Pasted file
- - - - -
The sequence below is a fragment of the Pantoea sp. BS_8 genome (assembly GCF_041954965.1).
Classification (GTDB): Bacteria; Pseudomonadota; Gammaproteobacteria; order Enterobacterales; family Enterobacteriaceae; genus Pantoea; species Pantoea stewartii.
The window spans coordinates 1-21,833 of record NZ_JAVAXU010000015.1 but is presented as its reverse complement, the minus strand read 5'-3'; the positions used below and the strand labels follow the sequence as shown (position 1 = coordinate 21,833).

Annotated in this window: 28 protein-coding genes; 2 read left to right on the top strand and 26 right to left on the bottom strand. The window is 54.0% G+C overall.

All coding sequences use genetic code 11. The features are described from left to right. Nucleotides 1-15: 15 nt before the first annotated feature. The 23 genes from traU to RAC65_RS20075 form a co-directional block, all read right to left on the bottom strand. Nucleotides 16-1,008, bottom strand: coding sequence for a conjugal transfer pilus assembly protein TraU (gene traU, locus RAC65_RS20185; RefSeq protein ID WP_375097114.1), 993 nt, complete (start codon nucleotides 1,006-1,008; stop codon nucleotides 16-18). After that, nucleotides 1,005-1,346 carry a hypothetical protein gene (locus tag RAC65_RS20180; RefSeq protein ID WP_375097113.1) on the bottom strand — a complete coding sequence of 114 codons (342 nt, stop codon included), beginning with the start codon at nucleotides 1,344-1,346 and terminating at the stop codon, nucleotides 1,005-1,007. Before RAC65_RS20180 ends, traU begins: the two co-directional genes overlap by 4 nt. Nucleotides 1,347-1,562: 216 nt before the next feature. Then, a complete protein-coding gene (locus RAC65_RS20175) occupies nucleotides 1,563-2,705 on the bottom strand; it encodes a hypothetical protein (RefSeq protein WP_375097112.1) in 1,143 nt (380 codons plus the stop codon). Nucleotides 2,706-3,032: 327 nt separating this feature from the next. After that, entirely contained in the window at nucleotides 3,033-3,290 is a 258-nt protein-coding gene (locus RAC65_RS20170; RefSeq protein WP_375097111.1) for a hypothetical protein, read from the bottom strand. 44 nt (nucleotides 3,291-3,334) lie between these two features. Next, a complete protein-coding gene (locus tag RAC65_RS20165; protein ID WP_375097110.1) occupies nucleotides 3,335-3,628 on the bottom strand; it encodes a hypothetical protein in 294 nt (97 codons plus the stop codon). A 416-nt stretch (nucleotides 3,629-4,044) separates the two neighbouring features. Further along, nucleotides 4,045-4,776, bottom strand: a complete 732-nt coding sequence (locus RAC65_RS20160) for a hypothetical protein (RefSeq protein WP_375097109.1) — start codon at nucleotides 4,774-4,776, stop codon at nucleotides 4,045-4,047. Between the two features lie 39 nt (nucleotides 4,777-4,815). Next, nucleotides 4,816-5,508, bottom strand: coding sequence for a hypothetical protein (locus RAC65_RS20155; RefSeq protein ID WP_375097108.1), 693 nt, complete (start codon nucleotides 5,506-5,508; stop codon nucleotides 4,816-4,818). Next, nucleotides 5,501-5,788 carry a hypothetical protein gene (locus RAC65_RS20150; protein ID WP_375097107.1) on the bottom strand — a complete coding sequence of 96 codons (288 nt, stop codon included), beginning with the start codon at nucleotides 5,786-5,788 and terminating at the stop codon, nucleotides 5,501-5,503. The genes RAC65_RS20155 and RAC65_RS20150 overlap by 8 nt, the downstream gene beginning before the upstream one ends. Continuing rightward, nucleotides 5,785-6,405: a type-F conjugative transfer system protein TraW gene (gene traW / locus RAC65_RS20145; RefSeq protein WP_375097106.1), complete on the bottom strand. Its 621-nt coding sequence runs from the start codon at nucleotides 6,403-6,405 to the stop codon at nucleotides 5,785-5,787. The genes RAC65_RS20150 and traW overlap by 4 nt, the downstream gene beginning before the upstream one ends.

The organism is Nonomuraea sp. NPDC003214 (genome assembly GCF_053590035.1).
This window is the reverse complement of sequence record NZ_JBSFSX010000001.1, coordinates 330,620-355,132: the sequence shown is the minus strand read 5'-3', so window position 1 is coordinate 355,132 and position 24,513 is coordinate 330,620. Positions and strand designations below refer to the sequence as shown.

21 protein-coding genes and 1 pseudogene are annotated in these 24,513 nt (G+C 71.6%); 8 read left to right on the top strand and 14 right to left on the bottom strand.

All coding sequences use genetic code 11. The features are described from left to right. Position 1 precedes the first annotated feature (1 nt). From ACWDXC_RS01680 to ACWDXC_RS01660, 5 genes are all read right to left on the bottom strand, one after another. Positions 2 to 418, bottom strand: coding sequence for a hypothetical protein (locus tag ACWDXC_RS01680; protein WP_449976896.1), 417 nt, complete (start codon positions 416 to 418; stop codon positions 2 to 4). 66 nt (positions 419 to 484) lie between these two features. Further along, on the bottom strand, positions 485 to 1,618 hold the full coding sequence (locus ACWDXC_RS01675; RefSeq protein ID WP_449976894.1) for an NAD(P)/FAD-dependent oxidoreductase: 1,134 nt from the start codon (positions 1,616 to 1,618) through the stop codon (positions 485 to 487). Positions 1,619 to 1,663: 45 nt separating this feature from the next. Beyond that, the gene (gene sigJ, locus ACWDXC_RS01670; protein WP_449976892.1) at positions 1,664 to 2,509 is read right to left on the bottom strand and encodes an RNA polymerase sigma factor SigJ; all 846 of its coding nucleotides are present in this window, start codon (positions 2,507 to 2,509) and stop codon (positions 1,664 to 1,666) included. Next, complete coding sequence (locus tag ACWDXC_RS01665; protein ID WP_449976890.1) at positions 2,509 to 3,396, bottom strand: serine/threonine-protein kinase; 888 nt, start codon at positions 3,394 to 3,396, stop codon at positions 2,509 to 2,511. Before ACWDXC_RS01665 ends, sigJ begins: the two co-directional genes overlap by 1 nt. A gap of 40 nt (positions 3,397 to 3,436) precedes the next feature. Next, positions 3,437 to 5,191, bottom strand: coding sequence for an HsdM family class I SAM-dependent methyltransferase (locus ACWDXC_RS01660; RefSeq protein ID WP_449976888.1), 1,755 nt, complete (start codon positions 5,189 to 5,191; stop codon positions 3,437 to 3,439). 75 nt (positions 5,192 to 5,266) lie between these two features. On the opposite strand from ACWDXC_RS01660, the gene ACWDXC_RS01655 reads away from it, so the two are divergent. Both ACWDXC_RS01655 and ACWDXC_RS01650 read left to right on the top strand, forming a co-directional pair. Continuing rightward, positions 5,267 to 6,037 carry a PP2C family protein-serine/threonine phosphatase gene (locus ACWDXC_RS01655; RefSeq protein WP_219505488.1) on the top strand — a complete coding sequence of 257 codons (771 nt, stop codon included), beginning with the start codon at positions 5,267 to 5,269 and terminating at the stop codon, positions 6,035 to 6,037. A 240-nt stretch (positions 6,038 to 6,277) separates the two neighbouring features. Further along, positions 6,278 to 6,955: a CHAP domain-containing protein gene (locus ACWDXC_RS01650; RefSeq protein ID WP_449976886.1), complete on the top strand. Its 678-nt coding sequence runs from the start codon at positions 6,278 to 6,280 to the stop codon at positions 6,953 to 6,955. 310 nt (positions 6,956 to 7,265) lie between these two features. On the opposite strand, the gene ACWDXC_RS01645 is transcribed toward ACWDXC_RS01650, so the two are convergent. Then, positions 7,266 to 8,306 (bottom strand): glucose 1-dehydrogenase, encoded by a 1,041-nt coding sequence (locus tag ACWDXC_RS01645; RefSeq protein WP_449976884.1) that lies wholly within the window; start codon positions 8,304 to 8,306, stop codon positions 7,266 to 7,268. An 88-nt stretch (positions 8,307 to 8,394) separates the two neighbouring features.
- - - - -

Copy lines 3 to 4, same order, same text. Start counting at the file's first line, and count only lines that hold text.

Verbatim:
The window spans coordinates 1-21,833 of record NZ_JAVAXU010000015.1 but is presented as its reverse complement, the minus strand read 5'-3'; the positions used below and the strand labels follow the sequence as shown (position 1 = coordinate 21,833).

Annotated in this window: 28 protein-coding genes; 2 read left to right on the top strand and 26 right to left on the bottom strand. The window is 54.0% G+C overall.